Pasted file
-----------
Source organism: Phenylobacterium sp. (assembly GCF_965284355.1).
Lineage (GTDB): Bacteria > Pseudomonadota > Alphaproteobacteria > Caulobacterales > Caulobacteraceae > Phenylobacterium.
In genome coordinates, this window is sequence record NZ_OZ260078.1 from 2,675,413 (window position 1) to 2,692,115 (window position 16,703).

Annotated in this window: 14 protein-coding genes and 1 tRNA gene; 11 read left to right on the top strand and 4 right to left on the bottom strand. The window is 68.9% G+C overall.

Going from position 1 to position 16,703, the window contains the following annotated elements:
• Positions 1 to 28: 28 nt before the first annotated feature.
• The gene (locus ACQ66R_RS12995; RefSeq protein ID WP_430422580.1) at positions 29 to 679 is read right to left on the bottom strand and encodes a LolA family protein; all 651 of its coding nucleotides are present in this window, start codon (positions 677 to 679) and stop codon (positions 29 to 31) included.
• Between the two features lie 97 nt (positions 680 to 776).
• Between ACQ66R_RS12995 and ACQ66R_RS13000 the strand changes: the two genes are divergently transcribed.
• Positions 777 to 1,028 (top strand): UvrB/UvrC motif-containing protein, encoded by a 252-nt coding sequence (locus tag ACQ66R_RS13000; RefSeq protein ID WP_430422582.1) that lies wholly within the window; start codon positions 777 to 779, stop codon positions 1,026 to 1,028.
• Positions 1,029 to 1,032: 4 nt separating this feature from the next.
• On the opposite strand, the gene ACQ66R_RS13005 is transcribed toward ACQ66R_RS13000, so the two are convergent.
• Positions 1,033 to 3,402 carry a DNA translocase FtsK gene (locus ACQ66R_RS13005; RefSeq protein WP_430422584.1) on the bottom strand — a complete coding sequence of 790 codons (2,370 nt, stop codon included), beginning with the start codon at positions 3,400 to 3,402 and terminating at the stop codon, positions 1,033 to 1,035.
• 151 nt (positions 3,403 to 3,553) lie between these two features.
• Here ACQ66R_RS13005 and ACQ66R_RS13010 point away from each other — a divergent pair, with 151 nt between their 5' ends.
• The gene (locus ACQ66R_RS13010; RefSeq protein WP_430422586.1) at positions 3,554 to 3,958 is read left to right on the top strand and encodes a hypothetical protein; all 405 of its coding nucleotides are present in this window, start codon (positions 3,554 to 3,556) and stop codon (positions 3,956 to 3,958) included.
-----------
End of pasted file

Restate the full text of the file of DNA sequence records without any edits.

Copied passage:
Source organism: Phenylobacterium sp. (assembly GCF_965284355.1).
Lineage (GTDB): Bacteria > Pseudomonadota > Alphaproteobacteria > Caulobacterales > Caulobacteraceae > Phenylobacterium.
In genome coordinates, this window is sequence record NZ_OZ260078.1 from 2,675,413 (window position 1) to 2,692,115 (window position 16,703).

Annotated in this window: 14 protein-coding genes and 1 tRNA gene; 11 read left to right on the top strand and 4 right to left on the bottom strand. The window is 68.9% G+C overall.

Going from position 1 to position 16,703, the window contains the following annotated elements:
• Positions 1 to 28: 28 nt before the first annotated feature.
• The gene (locus ACQ66R_RS12995; RefSeq protein ID WP_430422580.1) at positions 29 to 679 is read right to left on the bottom strand and encodes a LolA family protein; all 651 of its coding nucleotides are present in this window, start codon (positions 677 to 679) and stop codon (positions 29 to 31) included.
• Between the two features lie 97 nt (positions 680 to 776).
• Between ACQ66R_RS12995 and ACQ66R_RS13000 the strand changes: the two genes are divergently transcribed.
• Positions 777 to 1,028 (top strand): UvrB/UvrC motif-containing protein, encoded by a 252-nt coding sequence (locus tag ACQ66R_RS13000; RefSeq protein ID WP_430422582.1) that lies wholly within the window; start codon positions 777 to 779, stop codon positions 1,026 to 1,028.
• Positions 1,029 to 1,032: 4 nt separating this feature from the next.
• On the opposite strand, the gene ACQ66R_RS13005 is transcribed toward ACQ66R_RS13000, so the two are convergent.
• Positions 1,033 to 3,402 carry a DNA translocase FtsK gene (locus ACQ66R_RS13005; RefSeq protein WP_430422584.1) on the bottom strand — a complete coding sequence of 790 codons (2,370 nt, stop codon included), beginning with the start codon at positions 3,400 to 3,402 and terminating at the stop codon, positions 1,033 to 1,035.
• 151 nt (positions 3,403 to 3,553) lie between these two features.
• Here ACQ66R_RS13005 and ACQ66R_RS13010 point away from each other — a divergent pair, with 151 nt between their 5' ends.
• The gene (locus ACQ66R_RS13010; RefSeq protein WP_430422586.1) at positions 3,554 to 3,958 is read left to right on the top strand and encodes a hypothetical protein; all 405 of its coding nucleotides are present in this window, start codon (positions 3,554 to 3,556) and stop codon (positions 3,956 to 3,958) included.